Hot News: October 11 - Years Of Living Dangerously

Hot News: October 11

By Climate Nexus

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Hurricane Matthew Causes Record Flooding: Hurricane Matthew caused record-breaking rainfall, storm tides and historic flooding in the southeastern US after making landfall in South Carolina as a Category 1 storm. North Carolina residents are bracing for more flooding due to swollen rivers and at least 30 people have been reported dead across five states. In Haiti, the death toll has risen to over 1,000 and the UN has called for $120 million of emergency aid. Climate change amplified the worst impacts of Matthew, fueling record-breaking rainfall and adding to storm surge through sea level rise. (USNew York Times $, ABCWall Street Journal $, NBC NewsReutersBBCUSA TodayGizmodoNPRWashington Post $, LA Times $, Public News ServiceMother JonesVOA NewsFlorida Times UnionHaitiNew York Times$, GuardianCNNTIMEABC AustraliaCommentaryNational Geographic, Laura Parker analysisFiveThirtyEight, Eric Holthaus op-edAP, Seth Borenstein Q&ALA Times, Michael Hiltzik column $; Mashable, Andrew Freedman analysisTIME, Laurel Blatchford op-edNew York Times editorial $. BackgroundClimate Signals)
Coal Worker Sparks Energy Debate: Climate change made a cameo appearance at the second presidential debate with an audience question. Illinois coal plant operatorKenneth Bone asked the candidates how their energy policies would meet the nation’s energy needs while remaining environmentally friendly and minimizing job losses. Hillary Clinton laid out her plan to fight climate change that includes renewable energy and natural gas as a “bridge fuel.” Donald Trump attacked the EPA for “killing energy companies” and said he supports “clean coal.” Clinton, along with former Vice President Al Gore, will campaign in Florida today with a focus on climate action. (NewsInsideClimate NewsHuffington PostCNBCThinkProgressCourier-JournalBusinessGreen $ GristPolitico Pro $, The HillUtility DiveEcoWatchCommentaryWashington Post, Chris Mooney column $; Forbes, David Blackmon op-edFortune, Katie Fehrenbacher analysisBloomberg editorialVox, Brad Plumer columnWashington Post, Erik Wemple column $; Gizmodo, Sophie Kleeman columnUS News & World Report, Gene Karpinski op-edSlate, Daniel Gross columnHuffington Post, William S. Becker op-edNew York Times; Robert B Semple Jr. column $; Grist, Ben Adler column)

Climate Change Linked to Western Wildfires: Climate change was responsible for 44 percent of the forest area burned in the western US from 1985 to 2015, according to a new study. Using modeled climate projections, the scientists also found that more than half of the dryness of Western forests since 1979 is the result of rising temperatures. Wildfire season across the western US has become more intense and longer, resulting in an exponential rise in firefighting costs. (New York Times $, Climate CentralMercury NewsWashington Post $, IndependentTIME)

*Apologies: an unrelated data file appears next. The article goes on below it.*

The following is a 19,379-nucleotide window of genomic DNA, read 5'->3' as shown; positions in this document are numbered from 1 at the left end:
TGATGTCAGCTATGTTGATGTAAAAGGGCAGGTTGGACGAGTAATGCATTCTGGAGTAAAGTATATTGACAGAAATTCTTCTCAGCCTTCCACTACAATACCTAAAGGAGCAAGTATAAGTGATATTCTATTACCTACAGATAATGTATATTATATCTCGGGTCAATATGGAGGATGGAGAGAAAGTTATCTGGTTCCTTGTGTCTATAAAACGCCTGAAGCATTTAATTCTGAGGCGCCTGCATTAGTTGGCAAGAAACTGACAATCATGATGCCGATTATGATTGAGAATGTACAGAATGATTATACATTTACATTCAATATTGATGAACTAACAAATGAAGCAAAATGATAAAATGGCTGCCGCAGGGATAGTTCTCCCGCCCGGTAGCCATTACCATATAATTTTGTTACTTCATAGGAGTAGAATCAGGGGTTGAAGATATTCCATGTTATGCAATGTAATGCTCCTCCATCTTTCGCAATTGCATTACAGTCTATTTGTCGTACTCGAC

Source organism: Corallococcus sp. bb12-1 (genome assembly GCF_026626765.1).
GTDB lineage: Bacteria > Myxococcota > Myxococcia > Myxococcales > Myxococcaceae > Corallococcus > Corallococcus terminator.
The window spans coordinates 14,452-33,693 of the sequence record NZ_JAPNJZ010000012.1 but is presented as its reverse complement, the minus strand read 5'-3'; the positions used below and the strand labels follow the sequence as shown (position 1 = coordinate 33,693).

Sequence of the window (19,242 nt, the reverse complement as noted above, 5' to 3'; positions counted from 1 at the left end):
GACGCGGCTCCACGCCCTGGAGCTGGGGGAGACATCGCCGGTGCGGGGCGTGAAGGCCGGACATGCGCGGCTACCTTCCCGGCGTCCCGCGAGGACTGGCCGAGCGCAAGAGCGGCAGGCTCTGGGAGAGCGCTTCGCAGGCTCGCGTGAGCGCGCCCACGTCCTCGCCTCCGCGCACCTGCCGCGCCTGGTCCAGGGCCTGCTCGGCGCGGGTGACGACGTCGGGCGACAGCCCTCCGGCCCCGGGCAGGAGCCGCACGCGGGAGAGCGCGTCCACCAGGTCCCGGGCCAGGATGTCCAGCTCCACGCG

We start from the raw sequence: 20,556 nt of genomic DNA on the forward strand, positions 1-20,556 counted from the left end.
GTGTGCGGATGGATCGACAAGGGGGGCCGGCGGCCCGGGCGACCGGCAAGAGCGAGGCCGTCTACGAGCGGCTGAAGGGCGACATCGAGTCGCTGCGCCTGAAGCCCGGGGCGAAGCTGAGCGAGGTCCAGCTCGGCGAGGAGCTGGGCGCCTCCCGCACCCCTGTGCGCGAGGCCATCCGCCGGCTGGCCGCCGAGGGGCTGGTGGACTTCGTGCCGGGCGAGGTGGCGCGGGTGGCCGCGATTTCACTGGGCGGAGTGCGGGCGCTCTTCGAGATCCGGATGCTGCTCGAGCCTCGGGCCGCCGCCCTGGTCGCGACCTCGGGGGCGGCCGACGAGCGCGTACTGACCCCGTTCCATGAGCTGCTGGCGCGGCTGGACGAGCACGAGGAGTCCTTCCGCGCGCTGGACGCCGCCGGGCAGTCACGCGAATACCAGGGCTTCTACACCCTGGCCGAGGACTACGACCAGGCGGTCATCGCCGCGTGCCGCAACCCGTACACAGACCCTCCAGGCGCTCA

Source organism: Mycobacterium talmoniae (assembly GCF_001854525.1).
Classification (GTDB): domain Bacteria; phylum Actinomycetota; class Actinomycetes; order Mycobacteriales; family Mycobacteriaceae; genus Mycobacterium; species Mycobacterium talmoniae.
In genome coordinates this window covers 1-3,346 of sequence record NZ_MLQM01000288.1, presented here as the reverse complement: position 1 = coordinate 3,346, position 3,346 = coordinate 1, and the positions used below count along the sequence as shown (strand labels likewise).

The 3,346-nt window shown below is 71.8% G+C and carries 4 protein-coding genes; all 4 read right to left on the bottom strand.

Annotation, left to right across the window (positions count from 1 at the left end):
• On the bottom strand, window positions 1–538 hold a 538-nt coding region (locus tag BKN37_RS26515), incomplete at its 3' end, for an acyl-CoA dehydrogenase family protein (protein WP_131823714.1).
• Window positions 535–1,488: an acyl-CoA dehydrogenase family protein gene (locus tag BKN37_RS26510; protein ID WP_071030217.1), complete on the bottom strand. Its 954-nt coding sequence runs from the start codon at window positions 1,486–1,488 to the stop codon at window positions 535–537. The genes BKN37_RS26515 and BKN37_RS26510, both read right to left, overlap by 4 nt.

US News
  • Hillary and Al’s change of climate (PoliticoWashington Post $, Fusion)
  • On climate change, Trump and Clinton supporters agree on absolutely nothing (Newsweek)
  • Top green group to spend at least $40 million this election, shattering past records (Washington Post $)
  • Hillary Clinton expresses support for fracking in Wikileaks document (IB Times$, Intercept)
  • Donald Trump gets called out on climate change … by kids (Huffington Post)
  • Hurricane Sandy-level flooding is rising so sharply that it could become normal (GuardianPacific StandardCarbon BriefThomson Reuters Foundation)
  • McConnell vows to keep up pro-coal fight during next administration (The Hill)
  • Minn. companies that took climate change pledge give to deniers (Minnesota Public Radio)
  • EPA’s plan for electric vehicles could upend RFS politics (Politico Pro $)
  • Environmentalists to millennials: Donald Trump’s climate policies are dangerous (PRI News)
  • Wind is the new corn for struggling farmers (Bloomberg)
  • The 6 most influential green cars in history (Washington Post $)
  • Thousands of retired miners, widows receive letters announcing end of health care benefits unless Congress acts (West Virginia Metro NewsAP)
  • US farmers seek to double ethanol exports (Financial Times $)
  • Seattle substation is cool enough to draw a crowd (CIO)
  • Solar workforce in isles declines 42 percent (Honolulu Star-Advertiser)